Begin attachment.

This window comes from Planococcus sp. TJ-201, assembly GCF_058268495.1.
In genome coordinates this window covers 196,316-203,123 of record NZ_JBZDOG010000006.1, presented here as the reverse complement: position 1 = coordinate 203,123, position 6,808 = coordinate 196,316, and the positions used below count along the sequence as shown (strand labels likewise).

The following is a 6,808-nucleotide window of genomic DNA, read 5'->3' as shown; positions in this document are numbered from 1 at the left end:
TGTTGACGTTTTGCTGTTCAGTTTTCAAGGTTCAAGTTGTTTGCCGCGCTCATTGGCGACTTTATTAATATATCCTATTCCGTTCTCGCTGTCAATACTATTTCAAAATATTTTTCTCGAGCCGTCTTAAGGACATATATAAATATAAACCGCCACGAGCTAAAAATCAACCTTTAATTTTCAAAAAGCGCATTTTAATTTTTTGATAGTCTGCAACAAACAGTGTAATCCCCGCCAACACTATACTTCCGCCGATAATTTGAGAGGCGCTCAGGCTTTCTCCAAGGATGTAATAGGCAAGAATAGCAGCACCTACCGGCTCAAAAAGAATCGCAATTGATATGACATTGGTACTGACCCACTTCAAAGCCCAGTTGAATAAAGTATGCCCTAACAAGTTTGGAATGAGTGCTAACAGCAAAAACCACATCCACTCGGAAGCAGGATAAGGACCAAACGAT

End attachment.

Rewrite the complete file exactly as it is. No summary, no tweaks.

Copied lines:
This window comes from Planococcus sp. TJ-201, assembly GCF_058268495.1.
In genome coordinates this window covers 196,316-203,123 of record NZ_JBZDOG010000006.1, presented here as the reverse complement: position 1 = coordinate 203,123, position 6,808 = coordinate 196,316, and the positions used below count along the sequence as shown (strand labels likewise).

The following is a 6,808-nucleotide window of genomic DNA, read 5'->3' as shown; positions in this document are numbered from 1 at the left end:
TGTTGACGTTTTGCTGTTCAGTTTTCAAGGTTCAAGTTGTTTGCCGCGCTCATTGGCGACTTTATTAATATATCCTATTCCGTTCTCGCTGTCAATACTATTTCAAAATATTTTTCTCGAGCCGTCTTAAGGACATATATAAATATAAACCGCCACGAGCTAAAAATCAACCTTTAATTTTCAAAAAGCGCATTTTAATTTTTTGATAGTCTGCAACAAACAGTGTAATCCCCGCCAACACTATACTTCCGCCGATAATTTGAGAGGCGCTCAGGCTTTCTCCAAGGATGTAATAGGCAAGAATAGCAGCACCTACCGGCTCAAAAAGAATCGCAATTGATATGACATTGGTACTGACCCACTTCAAAGCCCAGTTGAATAAAGTATGCCCTAACAAGTTTGGAATGAGTGCTAACAGCAAAAACCACATCCACTCGGAAGCAGGATAAGGACCAAACGAT